Family Room Built-Ins - Building and Installing The Shelves


Hi there!

Things here in the family room are moving fast. I'm so happy to see this entire wall of shelves taking shape!

I didn't want to hold the building and installing of the shelves for too long, I tried to upload pics quickly and set a time to work on this post. There are so many things happening at this time of the year! This past Monday I was decorating our thanksgiving tables, then on Tuesday, I had a doctor appointment for my son. We got a big snow storm on Thursday and hey, I still need to go find some room decor! I'm sure's the same way for you too.


Anyhow, let me tell you how this building went along.

My last post ended with that first picture when the base cabinets and countertop were done. Yep. It was ready for the shelves.



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I bought the material, ¾" plywood sheets at Home Depot. And I asked them cut them -lengthwise- at 12". From each 4' x 8' sheet I got four lengths. Three of those lengths are 12" wide, the last one ends up being narrower, about 11¾" because of the amount of product the blade eats with each cut or kerf.

I used that narrower piece for building the columns or boxes that go in between shelves.

CUT THE MATERIAL

Anyhow, having all that material already cut, made things easy because I only needed to cut across each 12" board. My miter saw was my go to tool for all those cuts.

Once all the material was cut, it was time to set the shelf placement. I always like to draw the lines where the shelves would sit and on both side of the side panels. It's a good visual guide when assembling the shelves.

The other thing I also like to do is pre-drills right in the center of each set of lines. It's easier for me to drive the screws later on.
ASSEMBLE THE CASES

I set my assembling line right there in the family room. It's already cold in my garage.
After applying wood glue, I set the shelves in place with a 90° angle and corner clamp, I like that it holds the shelf in place an of course at the right angle, while I check that the lower section is inside the lines I drew.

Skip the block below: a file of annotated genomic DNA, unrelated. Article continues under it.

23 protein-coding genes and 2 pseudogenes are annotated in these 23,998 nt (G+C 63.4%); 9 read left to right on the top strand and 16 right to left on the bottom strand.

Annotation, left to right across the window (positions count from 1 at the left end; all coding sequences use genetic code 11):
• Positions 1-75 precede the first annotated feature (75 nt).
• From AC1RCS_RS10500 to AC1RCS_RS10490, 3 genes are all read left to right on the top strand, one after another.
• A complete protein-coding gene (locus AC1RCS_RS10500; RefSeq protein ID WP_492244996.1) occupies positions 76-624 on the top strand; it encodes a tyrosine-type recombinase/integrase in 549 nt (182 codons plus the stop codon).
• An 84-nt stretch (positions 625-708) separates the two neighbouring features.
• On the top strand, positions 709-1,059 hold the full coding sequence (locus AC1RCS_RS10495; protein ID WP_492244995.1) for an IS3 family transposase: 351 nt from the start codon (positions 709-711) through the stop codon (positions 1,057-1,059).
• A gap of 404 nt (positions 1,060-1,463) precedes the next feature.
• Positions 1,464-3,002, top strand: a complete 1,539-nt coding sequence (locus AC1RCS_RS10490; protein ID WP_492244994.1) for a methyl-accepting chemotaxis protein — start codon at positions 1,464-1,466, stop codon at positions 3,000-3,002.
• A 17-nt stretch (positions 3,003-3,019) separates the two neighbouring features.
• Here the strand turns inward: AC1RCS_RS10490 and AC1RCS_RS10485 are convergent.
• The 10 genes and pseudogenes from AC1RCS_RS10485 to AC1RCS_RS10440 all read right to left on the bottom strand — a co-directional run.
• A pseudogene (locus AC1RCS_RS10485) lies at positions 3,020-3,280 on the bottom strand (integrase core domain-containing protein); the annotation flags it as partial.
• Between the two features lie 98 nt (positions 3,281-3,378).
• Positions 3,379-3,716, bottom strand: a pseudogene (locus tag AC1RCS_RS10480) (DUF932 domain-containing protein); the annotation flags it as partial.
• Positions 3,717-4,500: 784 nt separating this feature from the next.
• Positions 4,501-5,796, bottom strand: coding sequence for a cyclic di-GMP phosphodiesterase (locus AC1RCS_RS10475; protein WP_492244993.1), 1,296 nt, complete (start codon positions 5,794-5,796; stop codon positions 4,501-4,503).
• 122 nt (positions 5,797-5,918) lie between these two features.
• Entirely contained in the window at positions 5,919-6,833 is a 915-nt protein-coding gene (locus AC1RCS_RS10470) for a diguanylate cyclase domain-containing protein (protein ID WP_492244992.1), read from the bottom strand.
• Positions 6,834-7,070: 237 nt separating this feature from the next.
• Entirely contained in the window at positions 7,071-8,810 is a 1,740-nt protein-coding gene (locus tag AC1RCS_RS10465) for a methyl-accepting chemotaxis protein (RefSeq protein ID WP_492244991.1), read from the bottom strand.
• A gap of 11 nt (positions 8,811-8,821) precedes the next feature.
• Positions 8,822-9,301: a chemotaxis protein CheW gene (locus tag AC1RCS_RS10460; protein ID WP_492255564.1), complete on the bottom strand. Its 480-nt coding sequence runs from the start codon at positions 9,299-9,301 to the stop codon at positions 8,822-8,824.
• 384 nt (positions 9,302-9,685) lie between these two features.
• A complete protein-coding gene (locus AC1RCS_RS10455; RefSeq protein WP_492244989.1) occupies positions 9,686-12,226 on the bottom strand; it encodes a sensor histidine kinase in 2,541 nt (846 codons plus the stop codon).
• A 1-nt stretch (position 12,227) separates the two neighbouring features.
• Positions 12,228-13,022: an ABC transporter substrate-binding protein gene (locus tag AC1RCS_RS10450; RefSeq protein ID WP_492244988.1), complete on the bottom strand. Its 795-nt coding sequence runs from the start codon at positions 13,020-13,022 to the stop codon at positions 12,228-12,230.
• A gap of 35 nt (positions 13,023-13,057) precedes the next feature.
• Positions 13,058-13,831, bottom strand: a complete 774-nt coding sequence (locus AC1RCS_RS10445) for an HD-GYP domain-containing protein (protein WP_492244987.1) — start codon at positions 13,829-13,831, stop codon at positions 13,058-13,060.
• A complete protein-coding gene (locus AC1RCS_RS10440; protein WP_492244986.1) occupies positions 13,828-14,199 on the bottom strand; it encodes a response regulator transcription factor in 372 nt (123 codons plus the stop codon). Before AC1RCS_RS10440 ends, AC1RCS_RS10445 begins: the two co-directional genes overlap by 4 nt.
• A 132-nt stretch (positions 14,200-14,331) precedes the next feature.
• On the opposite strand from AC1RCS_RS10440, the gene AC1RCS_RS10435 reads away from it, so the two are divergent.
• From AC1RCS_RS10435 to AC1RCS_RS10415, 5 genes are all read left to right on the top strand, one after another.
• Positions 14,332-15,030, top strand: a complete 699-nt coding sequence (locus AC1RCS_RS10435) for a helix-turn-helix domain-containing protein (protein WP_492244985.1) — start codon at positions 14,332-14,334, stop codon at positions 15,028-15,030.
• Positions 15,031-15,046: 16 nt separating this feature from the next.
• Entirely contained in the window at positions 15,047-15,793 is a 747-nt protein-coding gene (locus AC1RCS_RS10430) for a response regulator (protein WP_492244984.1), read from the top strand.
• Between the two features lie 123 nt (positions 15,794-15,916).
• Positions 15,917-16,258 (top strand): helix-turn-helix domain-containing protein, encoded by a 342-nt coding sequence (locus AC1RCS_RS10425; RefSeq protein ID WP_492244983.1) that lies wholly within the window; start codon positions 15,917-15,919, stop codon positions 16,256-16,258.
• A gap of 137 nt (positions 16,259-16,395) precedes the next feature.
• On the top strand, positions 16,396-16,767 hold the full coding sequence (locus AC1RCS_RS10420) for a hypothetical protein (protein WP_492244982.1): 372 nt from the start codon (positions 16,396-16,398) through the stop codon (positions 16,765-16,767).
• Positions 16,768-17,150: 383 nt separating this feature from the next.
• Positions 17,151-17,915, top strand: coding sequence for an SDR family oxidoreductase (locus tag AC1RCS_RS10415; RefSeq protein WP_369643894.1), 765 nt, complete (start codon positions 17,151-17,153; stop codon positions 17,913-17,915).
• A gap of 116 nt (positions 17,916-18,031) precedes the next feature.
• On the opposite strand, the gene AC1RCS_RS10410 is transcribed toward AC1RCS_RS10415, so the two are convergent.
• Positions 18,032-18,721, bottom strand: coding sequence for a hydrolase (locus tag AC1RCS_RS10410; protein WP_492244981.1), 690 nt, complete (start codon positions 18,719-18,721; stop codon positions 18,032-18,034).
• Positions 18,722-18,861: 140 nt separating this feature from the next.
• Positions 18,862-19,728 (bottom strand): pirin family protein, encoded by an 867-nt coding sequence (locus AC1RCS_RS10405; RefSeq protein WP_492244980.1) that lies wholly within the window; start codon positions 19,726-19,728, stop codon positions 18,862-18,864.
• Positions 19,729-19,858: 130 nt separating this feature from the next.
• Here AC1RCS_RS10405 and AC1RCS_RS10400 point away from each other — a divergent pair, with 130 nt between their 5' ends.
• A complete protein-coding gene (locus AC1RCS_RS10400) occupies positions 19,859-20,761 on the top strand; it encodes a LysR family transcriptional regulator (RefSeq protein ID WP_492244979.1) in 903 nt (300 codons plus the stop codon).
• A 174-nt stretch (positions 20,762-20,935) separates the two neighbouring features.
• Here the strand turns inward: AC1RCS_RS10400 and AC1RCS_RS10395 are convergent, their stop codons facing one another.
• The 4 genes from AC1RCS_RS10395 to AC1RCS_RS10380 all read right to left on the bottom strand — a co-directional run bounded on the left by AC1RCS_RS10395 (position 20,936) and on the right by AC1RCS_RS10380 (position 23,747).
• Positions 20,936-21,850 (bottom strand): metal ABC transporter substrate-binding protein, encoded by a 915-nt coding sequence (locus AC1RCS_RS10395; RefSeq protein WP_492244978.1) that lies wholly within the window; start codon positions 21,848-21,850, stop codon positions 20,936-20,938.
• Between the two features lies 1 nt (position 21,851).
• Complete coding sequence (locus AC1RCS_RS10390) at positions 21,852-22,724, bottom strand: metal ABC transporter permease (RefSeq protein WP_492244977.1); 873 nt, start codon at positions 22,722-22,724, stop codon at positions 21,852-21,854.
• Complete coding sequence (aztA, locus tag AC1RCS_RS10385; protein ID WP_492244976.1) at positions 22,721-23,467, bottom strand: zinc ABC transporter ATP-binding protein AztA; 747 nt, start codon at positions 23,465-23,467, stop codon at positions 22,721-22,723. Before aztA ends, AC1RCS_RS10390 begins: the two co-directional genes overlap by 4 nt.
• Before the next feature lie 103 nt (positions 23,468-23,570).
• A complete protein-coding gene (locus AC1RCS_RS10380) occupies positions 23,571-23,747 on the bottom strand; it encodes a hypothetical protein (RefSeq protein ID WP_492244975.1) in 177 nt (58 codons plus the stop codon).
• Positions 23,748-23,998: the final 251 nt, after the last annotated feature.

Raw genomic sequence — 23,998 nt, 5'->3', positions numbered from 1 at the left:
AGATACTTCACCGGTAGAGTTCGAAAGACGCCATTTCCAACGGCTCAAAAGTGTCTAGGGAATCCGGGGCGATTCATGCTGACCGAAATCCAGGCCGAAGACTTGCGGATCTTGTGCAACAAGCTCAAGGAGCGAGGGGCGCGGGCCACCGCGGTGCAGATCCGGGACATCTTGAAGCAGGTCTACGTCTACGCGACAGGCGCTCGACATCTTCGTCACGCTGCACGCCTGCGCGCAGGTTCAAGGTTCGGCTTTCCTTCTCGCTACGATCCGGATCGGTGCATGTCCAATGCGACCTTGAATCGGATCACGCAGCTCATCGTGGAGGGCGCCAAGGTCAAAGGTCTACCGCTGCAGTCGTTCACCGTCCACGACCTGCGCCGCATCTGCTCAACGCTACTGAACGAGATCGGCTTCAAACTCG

One by one, the carcasses were built.

Here you see the four of them. The ones on both ends are missing a shelf because my plan is for that shelf to be adjustable or on pins.

BUILD THE COLUMNS OR BOXES

The next step was to build the columns or boxes that go in between the shelves. Same length and only 4½" wide. The two columns flanking the center opening are the same depth as the shelves while the other boxes were only 6" deep.
They were all put together with wood glue and 1½" brad nails.

Ryobi 18-Volt One+ Lithium-Ion Cordless AirStrike 18-Gauge Brad Nailer with (1) 1.5 Ah Battery and (1) 18-Volt Charger

INSTALL THE BACKS

I like to use ½" plywood on the back of my shelves. I can drive the screws to attach them to the wall wherever I want. Also, I don't get to see a single stripe of wood across the front which is what it needs to be installed when using ¼" material.

  • Each case was placed on the floor, face down and the ½" backer was placed on top, aligning it all around the case.
  • Then, I marked the shelf placement. It's easy by simply following the lines drawn on the sides of the case.
  • Trace a line for each shelf. That line's going to be the drilling line to secure the back to those shelves.
  • And of course, also drive 1" wooden screws all along the sides and top of the case. Even here, I make pre-drills.

DEWALT 20-VOLT MAX LITHIUM-ION CORDLESS BRUSHLESSDRILL/DRIVER AND IMPACT COMBO KIT